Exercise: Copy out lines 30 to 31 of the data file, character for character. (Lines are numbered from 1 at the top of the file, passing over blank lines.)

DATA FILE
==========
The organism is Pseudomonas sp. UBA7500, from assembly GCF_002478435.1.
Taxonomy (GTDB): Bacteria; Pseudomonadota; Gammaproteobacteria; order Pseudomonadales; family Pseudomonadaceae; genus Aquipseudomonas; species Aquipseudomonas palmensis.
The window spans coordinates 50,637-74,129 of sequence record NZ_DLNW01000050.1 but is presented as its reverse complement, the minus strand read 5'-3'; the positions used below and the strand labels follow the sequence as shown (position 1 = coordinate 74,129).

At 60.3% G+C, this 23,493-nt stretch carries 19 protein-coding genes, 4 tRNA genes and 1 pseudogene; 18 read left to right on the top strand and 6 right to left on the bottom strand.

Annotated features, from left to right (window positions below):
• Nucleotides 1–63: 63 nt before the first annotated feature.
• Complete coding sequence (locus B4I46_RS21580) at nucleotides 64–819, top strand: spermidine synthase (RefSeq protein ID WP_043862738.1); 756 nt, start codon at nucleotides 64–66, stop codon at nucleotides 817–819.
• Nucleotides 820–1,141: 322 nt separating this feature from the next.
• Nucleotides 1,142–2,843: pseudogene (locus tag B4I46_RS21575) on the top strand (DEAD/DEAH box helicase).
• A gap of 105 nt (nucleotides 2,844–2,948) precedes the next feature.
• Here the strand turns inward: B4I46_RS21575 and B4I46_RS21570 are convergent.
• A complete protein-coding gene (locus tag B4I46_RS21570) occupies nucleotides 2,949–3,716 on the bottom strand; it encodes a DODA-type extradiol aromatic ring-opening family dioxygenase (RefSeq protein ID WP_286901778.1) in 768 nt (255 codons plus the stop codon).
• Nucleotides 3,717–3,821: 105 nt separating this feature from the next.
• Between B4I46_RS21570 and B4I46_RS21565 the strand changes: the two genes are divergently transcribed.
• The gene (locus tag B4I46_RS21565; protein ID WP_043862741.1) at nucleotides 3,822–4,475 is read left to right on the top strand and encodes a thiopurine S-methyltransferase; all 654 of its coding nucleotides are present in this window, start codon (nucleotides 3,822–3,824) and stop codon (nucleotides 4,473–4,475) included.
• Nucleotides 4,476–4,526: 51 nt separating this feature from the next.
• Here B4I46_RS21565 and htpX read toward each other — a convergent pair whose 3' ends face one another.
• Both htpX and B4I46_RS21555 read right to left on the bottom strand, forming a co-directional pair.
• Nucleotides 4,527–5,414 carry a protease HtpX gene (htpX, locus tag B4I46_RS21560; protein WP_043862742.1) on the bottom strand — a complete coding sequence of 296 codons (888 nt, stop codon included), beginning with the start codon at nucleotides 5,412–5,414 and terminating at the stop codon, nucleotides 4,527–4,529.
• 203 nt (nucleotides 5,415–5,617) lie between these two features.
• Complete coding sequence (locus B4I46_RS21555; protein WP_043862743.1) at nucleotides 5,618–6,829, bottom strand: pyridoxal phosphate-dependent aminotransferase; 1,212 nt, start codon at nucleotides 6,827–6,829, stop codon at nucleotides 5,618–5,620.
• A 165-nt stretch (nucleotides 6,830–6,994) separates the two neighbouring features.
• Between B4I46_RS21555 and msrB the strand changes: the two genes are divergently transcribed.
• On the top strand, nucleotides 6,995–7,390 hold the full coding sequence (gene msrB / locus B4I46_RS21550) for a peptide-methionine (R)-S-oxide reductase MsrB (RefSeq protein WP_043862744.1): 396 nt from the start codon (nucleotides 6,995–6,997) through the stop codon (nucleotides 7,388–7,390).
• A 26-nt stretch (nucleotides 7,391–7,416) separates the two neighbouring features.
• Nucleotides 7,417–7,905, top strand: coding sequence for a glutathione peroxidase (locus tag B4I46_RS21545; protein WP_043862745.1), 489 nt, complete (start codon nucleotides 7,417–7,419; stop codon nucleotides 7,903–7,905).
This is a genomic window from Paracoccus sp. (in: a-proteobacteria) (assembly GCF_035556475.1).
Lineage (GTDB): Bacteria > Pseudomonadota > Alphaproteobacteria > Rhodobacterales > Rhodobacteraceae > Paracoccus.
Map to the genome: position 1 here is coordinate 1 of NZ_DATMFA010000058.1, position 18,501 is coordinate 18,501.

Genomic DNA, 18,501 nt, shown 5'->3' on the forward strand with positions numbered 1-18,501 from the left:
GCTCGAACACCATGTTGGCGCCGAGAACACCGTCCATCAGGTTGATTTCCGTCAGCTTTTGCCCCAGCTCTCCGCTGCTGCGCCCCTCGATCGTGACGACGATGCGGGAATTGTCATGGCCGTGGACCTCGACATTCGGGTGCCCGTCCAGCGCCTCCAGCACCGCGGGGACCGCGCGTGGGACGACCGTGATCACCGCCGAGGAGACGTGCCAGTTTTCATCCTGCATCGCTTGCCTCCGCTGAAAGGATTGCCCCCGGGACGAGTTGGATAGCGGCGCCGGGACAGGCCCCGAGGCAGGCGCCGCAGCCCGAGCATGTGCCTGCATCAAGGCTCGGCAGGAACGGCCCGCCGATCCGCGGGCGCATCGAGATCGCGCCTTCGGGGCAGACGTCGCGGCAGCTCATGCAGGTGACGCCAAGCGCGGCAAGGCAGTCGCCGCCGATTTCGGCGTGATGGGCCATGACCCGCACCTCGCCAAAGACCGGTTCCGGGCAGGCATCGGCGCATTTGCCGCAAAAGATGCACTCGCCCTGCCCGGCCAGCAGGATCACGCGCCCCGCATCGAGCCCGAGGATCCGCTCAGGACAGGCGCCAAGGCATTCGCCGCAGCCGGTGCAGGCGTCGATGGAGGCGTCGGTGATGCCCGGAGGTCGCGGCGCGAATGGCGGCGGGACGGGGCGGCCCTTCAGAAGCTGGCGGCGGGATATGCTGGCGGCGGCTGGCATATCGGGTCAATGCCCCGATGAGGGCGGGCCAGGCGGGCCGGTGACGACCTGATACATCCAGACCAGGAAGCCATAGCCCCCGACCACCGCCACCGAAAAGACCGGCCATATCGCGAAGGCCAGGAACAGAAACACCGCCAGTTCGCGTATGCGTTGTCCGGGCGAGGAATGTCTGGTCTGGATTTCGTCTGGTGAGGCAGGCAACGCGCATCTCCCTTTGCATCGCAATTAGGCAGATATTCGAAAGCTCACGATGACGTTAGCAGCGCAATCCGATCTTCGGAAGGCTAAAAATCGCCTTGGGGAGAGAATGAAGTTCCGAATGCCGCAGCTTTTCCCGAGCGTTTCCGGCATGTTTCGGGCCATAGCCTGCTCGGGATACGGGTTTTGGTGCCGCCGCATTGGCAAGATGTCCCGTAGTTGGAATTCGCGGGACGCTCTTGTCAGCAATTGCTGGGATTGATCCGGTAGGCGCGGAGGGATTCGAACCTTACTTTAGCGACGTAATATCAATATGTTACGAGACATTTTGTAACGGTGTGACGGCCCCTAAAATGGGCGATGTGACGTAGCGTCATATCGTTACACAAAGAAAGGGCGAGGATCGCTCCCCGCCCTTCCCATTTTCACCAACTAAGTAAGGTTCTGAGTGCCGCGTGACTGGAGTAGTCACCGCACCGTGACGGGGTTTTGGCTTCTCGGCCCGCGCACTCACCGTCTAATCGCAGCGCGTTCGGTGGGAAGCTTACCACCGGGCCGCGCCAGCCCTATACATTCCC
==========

Genomic DNA, 18,501 nt, shown 5'->3' on the forward strand with positions numbered 1-18,501 from the left:
GCTCGAACACCATGTTGGCGCCGAGAACACCGTCCATCAGGTTGATTTCCGTCAGCTTTTGCCCCAGCTCTCCGCTGCTGCGCCCCTCGATCGTGACGACGATGCGGGAATTGTCATGGCCGTGGACCTCGACATTCGGGTGCCCGTCCAGCGCCTCCAGCACCGCGGGGACCGCGCGTGGGACGACCGTGATCACCGCCGAGGAGACGTGCCAGTTTTCATCCTGCATCGCTTGCCTCCGCTGAAAGGATTGCCCCCGGGACGAGTTGGATAGCGGCGCCGGGACAGGCCCCGAGGCAGGCGCCGCAGCCCGAGCATGTGCCTGCATCAAGGCTCGGCAGGAACGGCCCGCCGATCCGCGGGCGCATCGAGATCGCGCCTTCGGGGCAGACGTCGCGGCAGCTCATGCAGGTGACGCCAAGCGCGGCAAGGCAGTCGCCGCCGATTTCGGCGTGATGGGCCATGACCCGCACCTCGCCAAAGACCGGTTCCGGGCAGGCATCGGCGCATTTGCCGCAAAAGATGCACTCGCCCTGCCCGGCCAGCAGGATCACGCGCCCCGCATCGAGCCCGAGGATCCGCTCAGGACAGGCGCCAAGGCATTCGCCGCAGCCGGTGCAGGCGTCGATGGAGGCGTCGGTGATGCCCGGAGGTCGCGGCGCGAATGGCGGCGGGACGGGGCGGCCCTTCAGAAGCTGGCGGCGGGATATGCTGGCGGCGGCTGGCATATCGGGTCAATGCCCCGATGAGGGCGGGCCAGGCGGGCCGGTGACGACCTGATACATCCAGACCAGGAAGCCATAGCCCCCGACCACCGCCACCGAAAAGACCGGCCATATCGCGAAGGCCAGGAACAGAAACACCGCCAGTTCGCGTATGCGTTGTCCGGGCGAGGAATGTCTGGTCTGGATTTCGTCTGGTGAGGCAGGCAACGCGCATCTCCCTTTGCATCGCAATTAGGCAGATATTCGAAAGCTCACGATGACGTTAGCAGCGCAATCCGATCTTCGGAAGGCTAAAAATCGCCTTGGGGAGAGAATGAAGTTCCGAATGCCGCAGCTTTTCCCGAGCGTTTCCGGCATGTTTCGGGCCATAGCCTGCTCGGGATACGGGTTTTGGTGCCGCCGCATTGGCAAGATGTCCCGTAGTTGGAATTCGCGGGACGCTCTTGTCAGCAATTGCTGGGATTGATCCGGTAGGCGCGGAGGGATTCGAACCTTACTTTAGCGACGTAATATCAATATGTTACGAGACATTTTGTAACGGTGTGACGGCCCCTAAAATGGGCGATGTGACGTAGCGTCATATCGTTACACAAAGAAAGGGCGAGGATCGCTCCCCGCCCTTCCCATTTTCACCAACTAAGTAAGGTTCTGAGTGCCGCGTGACTGGAGTAGTCACCGCACCGTGACGGGGTTTTGGCTTCTCGGCCCGCGCACTCACCGTCTAATCGCAGCGCGTTCGGTGGGAAGCTTACCACCGGGCCGCGCCAGCCCTATACATTCCC